24 Hour Fitness, a California-based chain with more than 400 clubs and about 4 million members across the U.S., has turned to social media to help it win new members — and says it is reaping the financial results.
In January 2014, for example, the company says it registered more than 8,400 new direct referrals via online sharing, which generated revenues of more than $600,000.
A little more than a year ago, the fitness chain decided to start emphasizing social media referrals rather than relying on traditional recruiting methods, such as direct mail campaigns, giving financial incentives to existing members, and using in-store signage and brochures to alert members to the promotion.
“Traditional brick-and-mortar referral methods can be quite expensive,” Joe Beruta, head of marketing and communications at 24 Hour Fitness, tells ClickZ. “We saw so much communication going on via social platforms and we wanted to capitalize on the natural, word-of-mouth referrals that happen there.”
Although individual clubs had been encouraging online referrals, 24 Hour Fitness wanted to make social referrals a company-wide effort over numerous platforms. To do so, it installed social log-in tools from Gigya designed to ease user sharing over social media.
Starting in March 2013, the company began emailing current members offers for a three-day free club pass that they could share with friends or family and personalize with a message. Users who clicked on a link in the email could share it either via email or over social media networks of their choice, including Facebook, Twitter, Google+, LinkedIn, Foursquare, and Pinterest.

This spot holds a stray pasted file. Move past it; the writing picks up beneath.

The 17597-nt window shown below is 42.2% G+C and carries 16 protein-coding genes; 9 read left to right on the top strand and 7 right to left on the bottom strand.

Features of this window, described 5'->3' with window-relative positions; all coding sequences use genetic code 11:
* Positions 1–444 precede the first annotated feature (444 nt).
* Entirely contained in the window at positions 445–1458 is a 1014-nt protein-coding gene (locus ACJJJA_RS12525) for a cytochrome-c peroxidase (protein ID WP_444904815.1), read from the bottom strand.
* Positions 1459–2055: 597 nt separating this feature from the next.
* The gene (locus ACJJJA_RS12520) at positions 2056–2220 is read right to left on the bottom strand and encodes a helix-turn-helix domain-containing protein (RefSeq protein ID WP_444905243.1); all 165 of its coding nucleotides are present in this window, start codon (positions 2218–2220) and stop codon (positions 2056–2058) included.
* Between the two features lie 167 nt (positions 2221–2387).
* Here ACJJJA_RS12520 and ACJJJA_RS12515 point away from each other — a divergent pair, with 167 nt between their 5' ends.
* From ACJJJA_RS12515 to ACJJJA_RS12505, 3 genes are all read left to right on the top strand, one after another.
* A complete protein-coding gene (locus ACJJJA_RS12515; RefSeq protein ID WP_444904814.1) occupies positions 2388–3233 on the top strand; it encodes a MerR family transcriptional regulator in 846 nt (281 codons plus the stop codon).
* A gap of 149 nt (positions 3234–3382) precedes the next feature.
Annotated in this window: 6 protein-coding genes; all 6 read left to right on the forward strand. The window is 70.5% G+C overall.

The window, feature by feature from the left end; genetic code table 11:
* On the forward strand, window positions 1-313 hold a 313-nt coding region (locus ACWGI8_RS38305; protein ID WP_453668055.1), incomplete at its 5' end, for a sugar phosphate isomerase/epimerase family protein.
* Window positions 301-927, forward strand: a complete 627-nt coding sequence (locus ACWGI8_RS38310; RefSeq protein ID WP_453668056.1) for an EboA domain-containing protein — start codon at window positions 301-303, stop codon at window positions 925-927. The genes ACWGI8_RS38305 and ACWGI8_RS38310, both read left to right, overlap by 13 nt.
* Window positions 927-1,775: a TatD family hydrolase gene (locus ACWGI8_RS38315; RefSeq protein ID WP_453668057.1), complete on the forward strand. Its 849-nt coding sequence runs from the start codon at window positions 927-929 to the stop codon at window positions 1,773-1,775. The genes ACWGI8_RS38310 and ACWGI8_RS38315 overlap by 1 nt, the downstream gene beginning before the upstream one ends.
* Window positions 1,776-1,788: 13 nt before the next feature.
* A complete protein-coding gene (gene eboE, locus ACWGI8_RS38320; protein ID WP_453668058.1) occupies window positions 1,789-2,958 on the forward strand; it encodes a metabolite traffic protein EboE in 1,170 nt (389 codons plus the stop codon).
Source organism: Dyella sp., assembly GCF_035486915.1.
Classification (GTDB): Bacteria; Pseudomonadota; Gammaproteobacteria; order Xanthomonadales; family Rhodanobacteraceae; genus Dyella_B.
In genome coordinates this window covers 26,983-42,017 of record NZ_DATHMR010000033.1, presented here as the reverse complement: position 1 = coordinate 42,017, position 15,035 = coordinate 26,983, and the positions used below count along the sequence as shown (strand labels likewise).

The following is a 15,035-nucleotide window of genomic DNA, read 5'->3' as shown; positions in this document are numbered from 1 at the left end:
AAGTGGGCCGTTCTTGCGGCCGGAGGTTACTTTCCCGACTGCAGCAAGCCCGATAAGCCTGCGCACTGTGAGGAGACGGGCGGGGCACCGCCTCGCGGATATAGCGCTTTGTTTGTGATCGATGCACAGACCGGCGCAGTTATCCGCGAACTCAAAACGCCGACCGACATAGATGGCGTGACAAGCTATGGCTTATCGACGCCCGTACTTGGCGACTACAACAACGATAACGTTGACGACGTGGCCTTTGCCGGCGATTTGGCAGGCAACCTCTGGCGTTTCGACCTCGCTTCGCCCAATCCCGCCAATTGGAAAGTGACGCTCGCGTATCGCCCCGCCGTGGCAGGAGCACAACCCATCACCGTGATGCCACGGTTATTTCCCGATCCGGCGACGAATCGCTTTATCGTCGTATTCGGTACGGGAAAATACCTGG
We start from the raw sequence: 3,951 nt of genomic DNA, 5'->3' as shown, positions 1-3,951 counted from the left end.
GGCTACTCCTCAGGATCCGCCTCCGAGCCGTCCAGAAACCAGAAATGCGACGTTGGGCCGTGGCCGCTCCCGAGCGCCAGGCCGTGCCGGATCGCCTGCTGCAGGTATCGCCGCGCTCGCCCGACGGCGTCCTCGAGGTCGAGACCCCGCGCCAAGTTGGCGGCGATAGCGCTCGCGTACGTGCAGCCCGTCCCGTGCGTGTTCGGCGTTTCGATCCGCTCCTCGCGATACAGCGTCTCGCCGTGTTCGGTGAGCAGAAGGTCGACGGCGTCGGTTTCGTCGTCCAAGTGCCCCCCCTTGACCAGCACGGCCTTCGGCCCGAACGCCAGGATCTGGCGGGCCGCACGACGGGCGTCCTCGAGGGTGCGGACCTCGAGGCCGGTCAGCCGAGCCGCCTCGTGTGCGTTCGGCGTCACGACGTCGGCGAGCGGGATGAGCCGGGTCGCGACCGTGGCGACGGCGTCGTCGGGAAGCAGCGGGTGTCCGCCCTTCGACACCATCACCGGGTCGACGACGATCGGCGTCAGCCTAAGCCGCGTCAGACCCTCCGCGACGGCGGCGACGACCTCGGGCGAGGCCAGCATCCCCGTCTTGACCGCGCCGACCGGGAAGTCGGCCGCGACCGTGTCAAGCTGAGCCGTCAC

Although there is no financial reward for the referring member, Beruta says the company emphasizes the motivating power of working out with a friend or family member. “This is also a way to help people succeed with their fitness goals,” he says.
Beruta says the company has seen a “significant” rise in the volume of new membership referrals since the program was started. Although 24 Hour Fitness is not releasing complete data, a case study it conducted shows that it received 331,500 online referrals in the first three months of the campaign. Getting that many people to click on an ad and shop on the site would normally have cost the company some $3 million in digital display ads, according to Beruta.
The Gigya software also enables 24 Hour Fitness to track the number of referees who actually redeemed the offer, as well as who the top referring members are. It can then send new prospects special promotions or pricing information deemed relevant to them, and reward its top referrers with promotional gear such as a package including a workout bag, T-shirt, water bottle, and blanket.
Linking the referral data to its member database also lets it send out targeted offers such as group training sessions to current, potential, and, or past members. “We can be more relevant in our communications and not only drive engagement with current members but win back lapsed ones,” Beruta says.
The platform also helps the company keep a pulse on which social networks are more important to its members. Whereas initially, Facebook and Twitter were the dominant sharing platforms, with around 77 percent of referral shares on Facebook and 22 percent over Twitter, Pinterest has moved up in importance over a period of nine months. Pinterest shares over the platform rose to around 11 percent in that time period, while Facebook shares dipped to around 59 percent.
“Pinterest has popped up as a major slice of our pie. That tells us we need to look at them in the near future for sponsored pins and digital advertising,” Beruta says.